A heroic teacher was shot three times as he tackled a gunman to the floor, saving the lives of his students in the process, during the Noblesville shooting on 25 May.
Jason Seaman was teaching a science class at a middle school in Indiana when one of his students returned from the bathroom with two guns and opened fire, letting off four to six shots.
You can watch an ABC News report from the scene below:
Two were injured in the attack, including 29-year-old Seaman, whose quick thinking certainly saved the lives of more of his innocent students.
Seventh-grader Ethan Stonebraker told the Associated Press:
Our science teacher immediately ran at him, swatted a gun out of his hand and tackled him to the ground.
If it weren’t for him, more of us would have been injured for sure.
There are two victims en route to Methodist from the Noblesville West Middle School Active Shooter
Those families have been notified
Suspect in custody
All students are being taken to the Noblesville High School, parents are asked to pick up there#NoblesvilleWest
— Sgt. John Perrine (@ISPIndianapolis) May 25, 2018
Seaman managed to tackle the suspect to the ground before the unidentified shooter was detained and taken into custody by Indiana police.
The victims and their parents were frantic, according to Sgt. John Perrine, the Indiana State Police Public Information Officer in Central Indiana.
He tweeted from the @ISPIndianapolis account to say:
Today was one of the most difficult days of my career. I’ve never experienced some of the emotions I felt this morning
I will never forget seeing the fear & helplessness on the faces of terrified parents as they frantically arrived at the school
— Sgt. John Perrine (@ISPIndianapolis) May 26, 2018
A 13-year-old girl was shot in the attack and taken to hospital.
The teacher’s family have confirmed he’s undergone surgery and is doing ‘well’, while the teenage girl’s current condition is unknown.
In a written statement, Seaman confirmed his injuries, praised the work of first responders and thanked his students.
The statement reads:
First of all, thank you to the first responders from Noblesville and Fishers for their immediate action and care.
I want to let everyone know that I was injured but am doing great. To all students, you are all wonderful and I thank you for your support.
You are the reason I teach.
Kristi Seaman, the wounded teacher’s mother, took to Facebook on Friday afternoon to give concerned friends and family an update on Jason’s recovery.
Jason is out of surgery and is doing well… 3 shots – 1 through the abdomen, 1 in the hip & 1 in the forearm. PLEASE pray for the student that was also shot.
A GoFundMe has been set up for Jason.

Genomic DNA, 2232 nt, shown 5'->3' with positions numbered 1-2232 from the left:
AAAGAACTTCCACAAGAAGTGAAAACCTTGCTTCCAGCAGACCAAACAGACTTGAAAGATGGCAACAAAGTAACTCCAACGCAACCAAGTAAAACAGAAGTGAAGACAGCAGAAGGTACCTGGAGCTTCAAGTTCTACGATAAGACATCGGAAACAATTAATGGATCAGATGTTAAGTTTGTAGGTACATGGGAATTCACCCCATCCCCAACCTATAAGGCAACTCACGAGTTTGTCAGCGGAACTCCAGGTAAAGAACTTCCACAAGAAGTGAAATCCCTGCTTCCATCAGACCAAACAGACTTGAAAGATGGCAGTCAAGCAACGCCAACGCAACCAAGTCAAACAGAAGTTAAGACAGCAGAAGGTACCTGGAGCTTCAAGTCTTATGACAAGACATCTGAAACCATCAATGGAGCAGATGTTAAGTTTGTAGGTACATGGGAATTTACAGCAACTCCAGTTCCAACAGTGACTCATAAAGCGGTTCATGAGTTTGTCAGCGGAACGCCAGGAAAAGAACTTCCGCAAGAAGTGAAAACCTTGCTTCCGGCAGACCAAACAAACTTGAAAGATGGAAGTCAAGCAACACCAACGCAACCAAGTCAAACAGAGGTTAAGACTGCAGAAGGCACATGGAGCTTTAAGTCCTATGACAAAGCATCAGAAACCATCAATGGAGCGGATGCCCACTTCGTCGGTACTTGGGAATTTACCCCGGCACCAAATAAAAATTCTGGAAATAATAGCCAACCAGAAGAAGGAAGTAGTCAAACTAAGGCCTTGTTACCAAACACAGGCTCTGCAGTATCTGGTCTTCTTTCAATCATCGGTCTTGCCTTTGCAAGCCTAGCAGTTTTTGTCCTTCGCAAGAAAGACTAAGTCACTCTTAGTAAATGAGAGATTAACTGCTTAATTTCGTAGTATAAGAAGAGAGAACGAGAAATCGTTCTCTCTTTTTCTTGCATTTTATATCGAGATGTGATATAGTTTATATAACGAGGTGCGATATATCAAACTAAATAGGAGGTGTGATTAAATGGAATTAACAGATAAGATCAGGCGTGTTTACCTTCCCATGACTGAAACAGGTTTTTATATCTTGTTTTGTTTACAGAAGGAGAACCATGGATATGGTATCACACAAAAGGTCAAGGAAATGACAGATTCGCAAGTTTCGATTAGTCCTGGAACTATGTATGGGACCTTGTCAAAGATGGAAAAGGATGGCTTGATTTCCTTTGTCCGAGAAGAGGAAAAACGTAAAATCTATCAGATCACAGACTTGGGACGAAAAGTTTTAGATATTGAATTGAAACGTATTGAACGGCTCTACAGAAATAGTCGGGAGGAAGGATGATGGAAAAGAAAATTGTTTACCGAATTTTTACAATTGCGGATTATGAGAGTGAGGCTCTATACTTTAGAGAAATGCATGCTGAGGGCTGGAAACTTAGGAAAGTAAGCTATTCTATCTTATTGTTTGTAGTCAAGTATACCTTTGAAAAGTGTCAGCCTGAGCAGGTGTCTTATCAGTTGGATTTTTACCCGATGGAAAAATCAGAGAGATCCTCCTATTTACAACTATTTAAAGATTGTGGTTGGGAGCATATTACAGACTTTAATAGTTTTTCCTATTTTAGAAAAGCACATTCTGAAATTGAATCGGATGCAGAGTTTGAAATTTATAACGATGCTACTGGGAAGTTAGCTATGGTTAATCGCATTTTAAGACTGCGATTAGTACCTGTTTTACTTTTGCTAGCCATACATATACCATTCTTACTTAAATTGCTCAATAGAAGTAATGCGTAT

Police have not revealed the shooter’s identity nor will they say how they think the suspect got the guns into the school.
The shooter is rumoured to have been around 13 years old, thus, it’s unclear who owned the weapons. For now, the children who witness this atrocity must be helped to heal by making American schools safer.
After the Parkland shooting, UNILAD asked child psychotherapist, Dr Valerie Sinason about the unique trauma children suffer after school shootings.
From Columbine onwards this is a particular American tragedy with post traumatic stress disorder being the largest result.
While some with huge support networks and lucky personalities escape relatively unscathed, PTSD symptoms can last for years. However the community trauma adds to the pain of the child victims.
Also those closest to young people killed have the highest symptoms.
This is a sad fact Mary-Hollis Inboden knows only too well.
The then 12-year-old from Jonesboro, Arkansas, had never heard the term ‘active shooter’ or ‘mass shooting’ when she woke up to go to school on the morning of March 24, 1998.
On that fateful Tuesday, two of her classmates at Westside Middle School would open fire, injuring ten innocent people, and killing five more, including her best friend Paige Herring, who was also just 12.
Thirteen months later, Columbine happened.
Mary Hollis told UNILAD she’s thought of the shooting every day for the past 20 years:
I think people outside of the trauma of a shooting have this gift – this lucky gift – of only thinking about these events when the next one occurs. For my classmates and I though, that’s definitely not the case.
It often feels like the outside world still thinks I’m 12, like I’m forever one of those kids on that playground. We’re adults walking through life, and it’s always right there.
Explaining how ‘societal denial of such dangers adds to the problem’, alongside a lack of ‘adequate school counselling provision’, Dr Sinason concludes; ‘Access to guns is the primary cause of danger’.
Police have confirmed the suspect may appear in juvenile court as late as Tuesday 29 May.
If you have a story to tell, contact UNILAD via [email protected]